Corona World, Jour Septième

The Prime Minister has looked at our practice and has decided that the whole nation would benefit from emulating us. From now on, all Britain will be confined to quarters (as it were) except for one venture outdoors for exercise and one grocery trip per week (and of course, medical emergencies). Since that has been our regimen since last Wednesday, we’re a bit ahead of the game.

Looking forward, I wonder how the transition from everyday life to national quarantine will be remembered. Our internal household economy hasn’t been affected that much; during summers and study leaves it’s not especially rare for us to spend a day camped at the dining room table, typing away opposite one another, and watching the television in the evening. At the same time, we already miss going to church for weekly Mass, going to our favourite cafes, studying in the Bodleian or even simply strolling into the city centre. We would probably have been to the Botanic Garden for a walk. And of course, the large wave of casualties hasn’t hit Britain yet; we don’t know anyone who has been diagnosed with COVID-19.

I had been thinking that we might miss the funerals of any of our dear relatives and friends in the USA who may die in this plague; it has only just begun to dawn on me that the same applies to friends and neighbours here. If one of our closest UK friends were to die, it would be extraordinarily difficult to attend their funeral under current circumstances; from the government’s point of view, it should be impossible (this is currently unclear, as far as I can tell). And of course, if Margaret or I were to be stricken, our family would not be able to come to our bedside to comfort us, pray with us, console themselves, and sit with us in the lonely hours that lead to death. Were we to die, they would not be able to attend any service here.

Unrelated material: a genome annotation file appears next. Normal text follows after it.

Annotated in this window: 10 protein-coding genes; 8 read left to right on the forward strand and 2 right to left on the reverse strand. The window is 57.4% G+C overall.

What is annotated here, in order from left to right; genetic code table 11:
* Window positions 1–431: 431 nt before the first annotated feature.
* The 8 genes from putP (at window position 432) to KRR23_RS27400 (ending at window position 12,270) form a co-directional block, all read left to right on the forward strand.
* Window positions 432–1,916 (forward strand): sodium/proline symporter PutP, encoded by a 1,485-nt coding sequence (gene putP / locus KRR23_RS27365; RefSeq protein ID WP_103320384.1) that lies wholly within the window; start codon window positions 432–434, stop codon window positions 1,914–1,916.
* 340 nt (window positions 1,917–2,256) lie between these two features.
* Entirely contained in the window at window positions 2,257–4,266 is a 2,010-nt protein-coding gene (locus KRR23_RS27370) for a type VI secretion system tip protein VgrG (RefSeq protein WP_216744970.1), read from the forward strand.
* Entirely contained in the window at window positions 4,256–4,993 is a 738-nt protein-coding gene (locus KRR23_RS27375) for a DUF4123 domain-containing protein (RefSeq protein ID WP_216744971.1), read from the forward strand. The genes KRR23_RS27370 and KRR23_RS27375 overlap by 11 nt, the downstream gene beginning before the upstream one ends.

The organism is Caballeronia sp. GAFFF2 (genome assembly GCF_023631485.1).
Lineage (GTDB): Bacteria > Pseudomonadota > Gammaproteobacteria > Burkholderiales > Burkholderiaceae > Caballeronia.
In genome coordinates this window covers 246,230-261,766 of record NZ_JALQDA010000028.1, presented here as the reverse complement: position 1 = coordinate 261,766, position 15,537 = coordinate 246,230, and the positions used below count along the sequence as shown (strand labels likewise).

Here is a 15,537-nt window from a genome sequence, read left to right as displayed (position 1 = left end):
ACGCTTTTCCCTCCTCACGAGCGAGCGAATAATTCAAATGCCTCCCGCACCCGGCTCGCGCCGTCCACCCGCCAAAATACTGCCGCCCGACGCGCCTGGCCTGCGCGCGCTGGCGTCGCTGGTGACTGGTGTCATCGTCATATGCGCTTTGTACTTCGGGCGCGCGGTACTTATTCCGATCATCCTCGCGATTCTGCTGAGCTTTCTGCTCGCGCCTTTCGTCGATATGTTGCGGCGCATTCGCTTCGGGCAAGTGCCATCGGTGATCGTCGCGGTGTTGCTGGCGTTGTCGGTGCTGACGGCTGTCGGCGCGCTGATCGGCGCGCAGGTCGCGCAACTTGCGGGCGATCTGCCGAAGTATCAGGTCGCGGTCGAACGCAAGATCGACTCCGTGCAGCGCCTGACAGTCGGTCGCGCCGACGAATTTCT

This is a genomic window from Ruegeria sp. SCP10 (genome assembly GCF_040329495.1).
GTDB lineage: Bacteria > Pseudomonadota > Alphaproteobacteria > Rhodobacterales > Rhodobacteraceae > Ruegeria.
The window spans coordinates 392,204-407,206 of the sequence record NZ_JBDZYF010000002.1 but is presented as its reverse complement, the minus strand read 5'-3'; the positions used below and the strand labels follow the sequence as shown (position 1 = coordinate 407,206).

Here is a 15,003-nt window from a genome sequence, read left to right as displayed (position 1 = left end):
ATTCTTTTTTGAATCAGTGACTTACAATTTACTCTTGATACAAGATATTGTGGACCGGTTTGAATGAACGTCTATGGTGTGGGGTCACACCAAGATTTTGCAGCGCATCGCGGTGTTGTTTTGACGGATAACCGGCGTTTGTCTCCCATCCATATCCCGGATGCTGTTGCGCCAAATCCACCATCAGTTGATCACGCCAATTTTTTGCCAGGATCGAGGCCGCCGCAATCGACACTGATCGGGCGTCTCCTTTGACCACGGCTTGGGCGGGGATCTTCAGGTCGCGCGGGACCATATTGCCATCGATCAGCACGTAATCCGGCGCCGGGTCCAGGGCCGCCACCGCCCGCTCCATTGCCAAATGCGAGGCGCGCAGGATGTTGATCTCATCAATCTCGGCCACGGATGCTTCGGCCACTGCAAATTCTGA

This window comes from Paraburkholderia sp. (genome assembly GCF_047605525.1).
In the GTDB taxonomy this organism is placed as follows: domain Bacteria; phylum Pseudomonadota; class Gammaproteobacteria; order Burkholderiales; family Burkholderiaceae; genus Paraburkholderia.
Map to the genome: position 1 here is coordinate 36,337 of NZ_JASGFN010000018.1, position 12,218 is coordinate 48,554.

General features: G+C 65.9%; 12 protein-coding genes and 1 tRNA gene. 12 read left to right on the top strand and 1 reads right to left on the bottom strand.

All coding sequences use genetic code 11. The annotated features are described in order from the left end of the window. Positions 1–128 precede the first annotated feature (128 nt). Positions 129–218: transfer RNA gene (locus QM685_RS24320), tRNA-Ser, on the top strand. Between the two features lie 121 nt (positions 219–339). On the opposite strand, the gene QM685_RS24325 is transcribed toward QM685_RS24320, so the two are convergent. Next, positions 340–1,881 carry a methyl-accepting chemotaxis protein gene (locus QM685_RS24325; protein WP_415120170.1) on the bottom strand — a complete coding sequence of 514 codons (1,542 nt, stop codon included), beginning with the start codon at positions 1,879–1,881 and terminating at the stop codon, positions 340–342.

I’m still modulating from term-time habits (no reading, short attention span, feeling exhausted and stressed) to leave-time habits (reading for long intervals, writing down thoughts, composing essays and articles). I wrote the first half of a tiny squib for ERB, and I should finish it today. Then I have articles on the epistle of James and the miraculous, and on Anglican hermeneutics (both will be complicated by lack of access to my books, which I may be able to finagle after I prove that I’m healthy in a week or so).

Margaret and I are COVID-asymptomatic, though Margaret still has her head cold. I took my morning run earlier today, my knees protesting during warm-up but responding favourably once I launched into stride, 3°, clear and calm, and despite my feeling that this might be my best time yet, an ordinary 10:13.

Leave a Reply

Your email address will not be published. Required fields are marked *